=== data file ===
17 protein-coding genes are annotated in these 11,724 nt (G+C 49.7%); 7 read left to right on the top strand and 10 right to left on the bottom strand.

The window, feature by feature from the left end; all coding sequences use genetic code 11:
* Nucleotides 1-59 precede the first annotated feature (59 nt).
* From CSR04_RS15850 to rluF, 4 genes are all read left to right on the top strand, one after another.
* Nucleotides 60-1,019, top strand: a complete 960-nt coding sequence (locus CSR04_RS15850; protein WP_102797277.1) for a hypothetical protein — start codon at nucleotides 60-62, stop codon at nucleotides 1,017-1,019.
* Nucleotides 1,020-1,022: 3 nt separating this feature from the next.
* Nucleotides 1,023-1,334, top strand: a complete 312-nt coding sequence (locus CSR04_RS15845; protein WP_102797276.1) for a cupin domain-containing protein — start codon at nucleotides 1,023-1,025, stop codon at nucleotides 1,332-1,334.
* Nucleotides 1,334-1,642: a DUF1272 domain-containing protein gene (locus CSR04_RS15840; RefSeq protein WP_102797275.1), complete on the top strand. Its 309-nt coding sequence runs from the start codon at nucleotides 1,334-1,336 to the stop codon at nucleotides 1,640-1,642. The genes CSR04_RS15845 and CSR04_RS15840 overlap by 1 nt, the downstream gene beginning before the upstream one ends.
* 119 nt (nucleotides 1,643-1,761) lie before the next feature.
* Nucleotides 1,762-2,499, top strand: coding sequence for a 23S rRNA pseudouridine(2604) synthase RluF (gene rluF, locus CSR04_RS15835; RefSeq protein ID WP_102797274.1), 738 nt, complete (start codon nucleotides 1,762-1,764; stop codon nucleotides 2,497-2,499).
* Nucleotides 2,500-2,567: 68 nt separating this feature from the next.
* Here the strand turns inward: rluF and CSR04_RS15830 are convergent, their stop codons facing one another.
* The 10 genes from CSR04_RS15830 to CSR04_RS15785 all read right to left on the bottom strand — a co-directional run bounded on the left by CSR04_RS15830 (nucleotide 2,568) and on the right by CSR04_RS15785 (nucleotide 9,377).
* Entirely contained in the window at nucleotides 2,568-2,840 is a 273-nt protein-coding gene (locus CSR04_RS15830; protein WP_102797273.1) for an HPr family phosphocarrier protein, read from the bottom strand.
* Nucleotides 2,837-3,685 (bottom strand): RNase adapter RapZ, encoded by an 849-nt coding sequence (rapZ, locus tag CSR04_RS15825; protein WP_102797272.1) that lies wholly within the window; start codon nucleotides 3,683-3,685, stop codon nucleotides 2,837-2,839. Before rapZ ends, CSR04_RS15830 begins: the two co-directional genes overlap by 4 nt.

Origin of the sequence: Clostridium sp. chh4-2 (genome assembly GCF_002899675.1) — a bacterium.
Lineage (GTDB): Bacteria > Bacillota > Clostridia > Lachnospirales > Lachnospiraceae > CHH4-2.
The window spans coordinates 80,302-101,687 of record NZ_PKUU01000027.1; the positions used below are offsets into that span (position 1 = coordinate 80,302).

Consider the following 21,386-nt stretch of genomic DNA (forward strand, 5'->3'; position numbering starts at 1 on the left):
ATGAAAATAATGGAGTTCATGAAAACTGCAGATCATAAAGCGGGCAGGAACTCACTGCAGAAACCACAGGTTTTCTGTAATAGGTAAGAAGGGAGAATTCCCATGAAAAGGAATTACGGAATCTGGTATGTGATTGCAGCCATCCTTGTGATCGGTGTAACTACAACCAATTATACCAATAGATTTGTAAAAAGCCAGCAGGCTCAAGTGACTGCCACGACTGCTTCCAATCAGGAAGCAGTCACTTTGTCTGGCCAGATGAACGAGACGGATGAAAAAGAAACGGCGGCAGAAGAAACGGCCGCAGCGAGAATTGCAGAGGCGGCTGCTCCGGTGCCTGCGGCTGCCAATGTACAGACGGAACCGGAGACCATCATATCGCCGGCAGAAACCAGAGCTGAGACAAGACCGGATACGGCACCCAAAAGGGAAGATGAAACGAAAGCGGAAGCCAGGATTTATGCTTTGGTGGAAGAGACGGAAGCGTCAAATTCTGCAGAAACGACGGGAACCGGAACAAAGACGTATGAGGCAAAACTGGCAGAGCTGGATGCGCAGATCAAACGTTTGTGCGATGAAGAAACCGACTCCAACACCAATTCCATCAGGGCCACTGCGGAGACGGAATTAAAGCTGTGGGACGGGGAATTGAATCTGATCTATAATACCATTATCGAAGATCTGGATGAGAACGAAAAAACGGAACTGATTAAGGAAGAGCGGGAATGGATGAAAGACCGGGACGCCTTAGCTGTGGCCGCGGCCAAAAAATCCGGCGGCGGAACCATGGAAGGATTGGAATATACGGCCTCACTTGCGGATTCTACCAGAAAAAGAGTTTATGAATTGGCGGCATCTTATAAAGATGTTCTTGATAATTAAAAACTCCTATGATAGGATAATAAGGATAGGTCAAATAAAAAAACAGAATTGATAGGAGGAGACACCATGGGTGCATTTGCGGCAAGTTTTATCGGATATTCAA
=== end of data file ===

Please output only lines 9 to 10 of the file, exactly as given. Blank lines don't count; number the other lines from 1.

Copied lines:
* 119 nt (nucleotides 1,643-1,761) lie before the next feature.
* Nucleotides 1,762-2,499, top strand: coding sequence for a 23S rRNA pseudouridine(2604) synthase RluF (gene rluF, locus CSR04_RS15835; RefSeq protein ID WP_102797274.1), 738 nt, complete (start codon nucleotides 1,762-1,764; stop codon nucleotides 2,497-2,499).